Qualcomm is seeking a license to sell 5G chips for Huawei's phones

It seems that Huawei is quickly running out of time to keep its mobile business from getting significantly impacted by its tussle with the US government. It has just confirmed that its upcoming high-end Mate 40 series flagship will be the last of its kind to bear its equally high-end systems-on-chip, the Kirin processors made by subsidiary HiSilicon. While there is still a great deal of uncertainty in HiSilicon's future, Huawei has apparently gained an unlikely champion in Qualcomm.

It's not that Huawei won't be able to make smartphones anymore, it just can't make them from parts and materials sourced from US companies. The latter is making it pretty much impossible for HiSilicon to manufacture Kirin processors for Huawei, potentially putting it out of business. Huawei's only option at that point is to get its processors from Taiwan's MediaTek and South Korea's Samsung instead.

That's exactly the outcome that Qualcomm is trying to avoid, prompting it to use whatever political influence it has to convince the US government to ease up some of the restrictions in selling some products to Huawei. Specifically, it is asking for a license that would allow it to sell chips for Huawei's 5G phones, most of which would fall under the latter's premium product lines. Qualcomm is currently able to supply Huawei with other components due to existing licenses and exceptions.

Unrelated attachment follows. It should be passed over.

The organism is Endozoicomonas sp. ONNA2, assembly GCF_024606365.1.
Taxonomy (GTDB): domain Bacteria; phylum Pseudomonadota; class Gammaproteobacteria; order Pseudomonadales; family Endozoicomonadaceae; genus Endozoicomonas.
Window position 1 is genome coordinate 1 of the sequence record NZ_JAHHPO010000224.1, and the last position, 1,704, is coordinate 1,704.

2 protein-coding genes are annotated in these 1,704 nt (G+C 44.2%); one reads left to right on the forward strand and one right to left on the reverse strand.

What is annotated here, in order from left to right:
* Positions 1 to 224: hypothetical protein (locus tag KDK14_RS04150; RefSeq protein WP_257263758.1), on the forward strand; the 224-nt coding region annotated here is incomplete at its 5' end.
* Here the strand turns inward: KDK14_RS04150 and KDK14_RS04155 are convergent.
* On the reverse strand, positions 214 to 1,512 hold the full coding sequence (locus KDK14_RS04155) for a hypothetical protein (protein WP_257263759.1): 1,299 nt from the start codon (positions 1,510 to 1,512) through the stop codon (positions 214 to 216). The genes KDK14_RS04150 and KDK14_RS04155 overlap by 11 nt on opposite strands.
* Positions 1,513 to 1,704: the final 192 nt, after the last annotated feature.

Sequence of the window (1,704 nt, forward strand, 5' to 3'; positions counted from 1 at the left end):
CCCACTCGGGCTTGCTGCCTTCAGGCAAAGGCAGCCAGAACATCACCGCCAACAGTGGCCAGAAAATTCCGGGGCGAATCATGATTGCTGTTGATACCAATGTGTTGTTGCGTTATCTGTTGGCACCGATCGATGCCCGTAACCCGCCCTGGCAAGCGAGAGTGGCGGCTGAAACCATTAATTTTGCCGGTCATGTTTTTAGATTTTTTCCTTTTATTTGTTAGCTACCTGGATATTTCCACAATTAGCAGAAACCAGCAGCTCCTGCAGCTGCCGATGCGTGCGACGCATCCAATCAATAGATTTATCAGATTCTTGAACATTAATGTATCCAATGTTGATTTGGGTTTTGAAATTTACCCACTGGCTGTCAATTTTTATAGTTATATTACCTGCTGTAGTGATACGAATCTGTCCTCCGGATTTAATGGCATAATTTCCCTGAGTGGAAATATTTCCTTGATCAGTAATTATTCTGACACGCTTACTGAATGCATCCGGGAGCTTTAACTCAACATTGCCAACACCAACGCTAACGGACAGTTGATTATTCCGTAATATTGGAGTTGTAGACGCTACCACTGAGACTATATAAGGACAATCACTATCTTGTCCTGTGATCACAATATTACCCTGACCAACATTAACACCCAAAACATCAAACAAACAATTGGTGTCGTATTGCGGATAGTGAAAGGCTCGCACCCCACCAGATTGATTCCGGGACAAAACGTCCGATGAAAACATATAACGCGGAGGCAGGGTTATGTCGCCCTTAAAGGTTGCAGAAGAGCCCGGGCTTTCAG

Huawei is increasingly being pushed not just out of the US but also out of the US' allies, particularly when it comes to anything related to 5G. Qualcomm argues that export bans won't really stop Huawei from still working on such technologies and products and will instead force the Chinese tech giant to take its business to companies outside the US, potentially giving Qualcomm's competitors billions of dollars it could have otherwise received. This, in turn, would put Qualcomm at a huge disadvantage in the global smartphone and 5G market.

Qualcomm is trying to appeal to one of the two conflicting positions the US government has had when it comes to dealing with Chinese companies perceived as national security threats. On the one hand, government officials and lawmakers have strongly fought for blocking Huawei from the US on such grounds. On the other hand, the Trump administration is also extremely wary of any policy that would put the US at a severe technological and, more importantly, economic disadvantage.